Another day. Another series of hacks. eBay announced yesterday that their databases have been compromised by hackers that gained access to users’ personal information such as addresses, names, and passwords. The auction site has however gone on the record saying that credit card numbers have not been compromised because that information is stored separately.

eBay strongly urges its users not only to change their passwords, but also to change the passwords on sites where the same password was used. The security breach was reported to have occurred in February, but was not detected until two weeks ago.

Two weeks can seem like a long time to disclose unnerving news such as this, but remember, it’s nothing compared to the months that Target waited before announcing its breach that compromised customers’ credit card numbers last holiday season. The retail chain’s series of unfortunate events ultimately ended with the resignation of it’s CEO.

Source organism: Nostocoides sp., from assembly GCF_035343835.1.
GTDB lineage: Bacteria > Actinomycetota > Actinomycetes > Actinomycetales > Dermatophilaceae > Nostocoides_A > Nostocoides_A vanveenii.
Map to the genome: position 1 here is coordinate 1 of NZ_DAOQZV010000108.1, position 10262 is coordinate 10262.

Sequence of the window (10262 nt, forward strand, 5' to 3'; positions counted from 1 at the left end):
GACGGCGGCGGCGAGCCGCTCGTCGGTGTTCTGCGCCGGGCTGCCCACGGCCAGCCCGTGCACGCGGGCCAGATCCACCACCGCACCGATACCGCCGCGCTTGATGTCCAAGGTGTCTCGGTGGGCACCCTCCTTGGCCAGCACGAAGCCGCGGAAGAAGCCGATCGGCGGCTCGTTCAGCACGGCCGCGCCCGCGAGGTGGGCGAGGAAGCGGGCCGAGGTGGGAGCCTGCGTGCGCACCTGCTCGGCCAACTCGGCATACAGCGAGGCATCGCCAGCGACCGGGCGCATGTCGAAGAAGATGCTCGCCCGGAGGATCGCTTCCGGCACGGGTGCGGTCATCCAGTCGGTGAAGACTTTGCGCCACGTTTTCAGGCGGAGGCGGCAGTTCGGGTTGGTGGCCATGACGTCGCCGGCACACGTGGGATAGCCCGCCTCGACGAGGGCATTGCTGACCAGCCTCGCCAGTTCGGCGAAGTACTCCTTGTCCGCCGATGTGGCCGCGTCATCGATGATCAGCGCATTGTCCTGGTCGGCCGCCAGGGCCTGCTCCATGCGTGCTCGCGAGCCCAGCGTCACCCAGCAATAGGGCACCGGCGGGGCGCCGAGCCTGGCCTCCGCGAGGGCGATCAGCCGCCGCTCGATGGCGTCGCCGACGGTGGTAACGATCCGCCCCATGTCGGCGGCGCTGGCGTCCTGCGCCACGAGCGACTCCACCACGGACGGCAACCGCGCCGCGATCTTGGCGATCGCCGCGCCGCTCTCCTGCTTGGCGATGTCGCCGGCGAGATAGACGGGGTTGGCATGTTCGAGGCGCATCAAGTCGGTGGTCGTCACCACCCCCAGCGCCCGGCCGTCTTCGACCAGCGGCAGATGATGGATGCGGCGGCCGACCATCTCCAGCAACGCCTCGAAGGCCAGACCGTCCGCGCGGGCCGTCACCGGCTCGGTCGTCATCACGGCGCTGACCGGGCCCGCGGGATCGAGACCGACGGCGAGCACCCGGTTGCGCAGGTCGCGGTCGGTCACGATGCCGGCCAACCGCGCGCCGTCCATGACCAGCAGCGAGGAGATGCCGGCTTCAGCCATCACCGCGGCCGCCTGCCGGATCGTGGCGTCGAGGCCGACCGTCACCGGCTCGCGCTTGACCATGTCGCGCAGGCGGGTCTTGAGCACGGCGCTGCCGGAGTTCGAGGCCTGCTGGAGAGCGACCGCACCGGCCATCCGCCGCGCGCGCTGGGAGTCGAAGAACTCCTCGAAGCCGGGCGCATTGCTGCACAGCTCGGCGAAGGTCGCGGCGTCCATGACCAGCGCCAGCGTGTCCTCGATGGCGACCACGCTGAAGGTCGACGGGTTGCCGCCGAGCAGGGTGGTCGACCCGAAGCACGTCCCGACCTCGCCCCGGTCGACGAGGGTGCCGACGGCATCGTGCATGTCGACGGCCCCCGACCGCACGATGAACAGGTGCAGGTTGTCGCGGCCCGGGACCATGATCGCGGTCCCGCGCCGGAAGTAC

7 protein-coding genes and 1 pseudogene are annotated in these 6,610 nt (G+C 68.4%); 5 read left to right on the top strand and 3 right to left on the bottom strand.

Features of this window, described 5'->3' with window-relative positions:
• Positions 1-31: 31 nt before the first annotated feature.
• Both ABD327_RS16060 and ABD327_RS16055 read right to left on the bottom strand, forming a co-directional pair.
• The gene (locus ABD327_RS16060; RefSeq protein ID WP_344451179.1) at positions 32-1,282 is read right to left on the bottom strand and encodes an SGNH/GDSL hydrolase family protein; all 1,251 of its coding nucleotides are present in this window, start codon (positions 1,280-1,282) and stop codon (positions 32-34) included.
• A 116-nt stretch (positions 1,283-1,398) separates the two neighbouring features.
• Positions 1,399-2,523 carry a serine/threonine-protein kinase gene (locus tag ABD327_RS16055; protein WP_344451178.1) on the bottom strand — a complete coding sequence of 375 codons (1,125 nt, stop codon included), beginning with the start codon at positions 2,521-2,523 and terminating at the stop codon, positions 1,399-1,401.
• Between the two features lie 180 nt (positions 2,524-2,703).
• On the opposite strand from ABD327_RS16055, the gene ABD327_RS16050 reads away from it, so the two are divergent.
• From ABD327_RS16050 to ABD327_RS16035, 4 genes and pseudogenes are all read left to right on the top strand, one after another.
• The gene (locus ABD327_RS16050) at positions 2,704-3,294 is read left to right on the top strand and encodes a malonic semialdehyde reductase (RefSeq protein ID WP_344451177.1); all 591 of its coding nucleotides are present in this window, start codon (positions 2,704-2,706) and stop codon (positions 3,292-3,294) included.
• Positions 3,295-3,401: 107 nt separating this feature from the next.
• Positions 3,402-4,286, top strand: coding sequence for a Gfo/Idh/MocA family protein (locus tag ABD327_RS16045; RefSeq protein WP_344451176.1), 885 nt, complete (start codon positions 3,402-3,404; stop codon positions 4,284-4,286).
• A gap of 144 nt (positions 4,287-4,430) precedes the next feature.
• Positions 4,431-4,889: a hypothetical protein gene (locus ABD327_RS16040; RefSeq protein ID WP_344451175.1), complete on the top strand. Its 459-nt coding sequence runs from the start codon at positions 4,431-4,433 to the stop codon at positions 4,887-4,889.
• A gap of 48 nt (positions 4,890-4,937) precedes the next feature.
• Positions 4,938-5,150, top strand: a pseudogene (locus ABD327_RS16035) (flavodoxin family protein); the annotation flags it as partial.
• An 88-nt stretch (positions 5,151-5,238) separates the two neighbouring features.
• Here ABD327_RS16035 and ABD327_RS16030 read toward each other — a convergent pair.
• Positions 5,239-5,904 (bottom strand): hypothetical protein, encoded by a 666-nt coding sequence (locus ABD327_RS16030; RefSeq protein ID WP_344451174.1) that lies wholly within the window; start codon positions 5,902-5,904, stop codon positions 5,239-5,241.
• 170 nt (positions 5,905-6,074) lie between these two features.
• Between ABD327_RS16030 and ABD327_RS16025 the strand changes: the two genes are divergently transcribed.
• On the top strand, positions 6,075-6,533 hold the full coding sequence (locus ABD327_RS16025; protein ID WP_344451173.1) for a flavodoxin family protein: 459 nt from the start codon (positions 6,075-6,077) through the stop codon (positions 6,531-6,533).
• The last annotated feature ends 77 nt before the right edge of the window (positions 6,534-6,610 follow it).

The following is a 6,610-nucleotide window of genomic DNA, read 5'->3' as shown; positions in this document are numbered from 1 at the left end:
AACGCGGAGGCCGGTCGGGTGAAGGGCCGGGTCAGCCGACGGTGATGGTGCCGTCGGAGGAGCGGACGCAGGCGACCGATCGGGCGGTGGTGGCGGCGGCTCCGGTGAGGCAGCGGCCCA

In the end, it was a Russian teenager who hacked Target’s systems. Furthermore, eBay has yet to announce who is responsible for their cyber attacks.

eBay has not been the only US company that has been under fire from hackers. It has recently become apparent to the public that Alcoa, US Steel, Westinghouse Electric, Solarworld, and Allegheny Technologies (among others) have been the target of Chinese hackers.

US Attorney General Eric Holder announced Monday that a Chinese Intelligence group dubbed ‘Unit 61398’ is responsible for the slew of attacks. The group focused on stealing trade secrets such as patented design plans, pricing strategies, and emails regarding litigation against the Chinese.

Shout outs to Chinese residents reading this article, by the way. Oh wait! None are, because of the great fire wall!


The United States has indicted those involved in the cyber attacks. Although it is highly unlikely that those responsible will be transported to United States and tried, this measure does prevent these individuals from traveling to the US (obviously) or countries that have extradition agreements with the US.

China in response has suspended all joint cyber security ventures with the US, and Chinese newspapers such as Global Times and People’s Daily have resorted to calling the United States a bunch of “mincing rascals” and “high-leveled hooligans.”

Holder in response said, “Hey China. The 1950’s called, and they want their insults back.”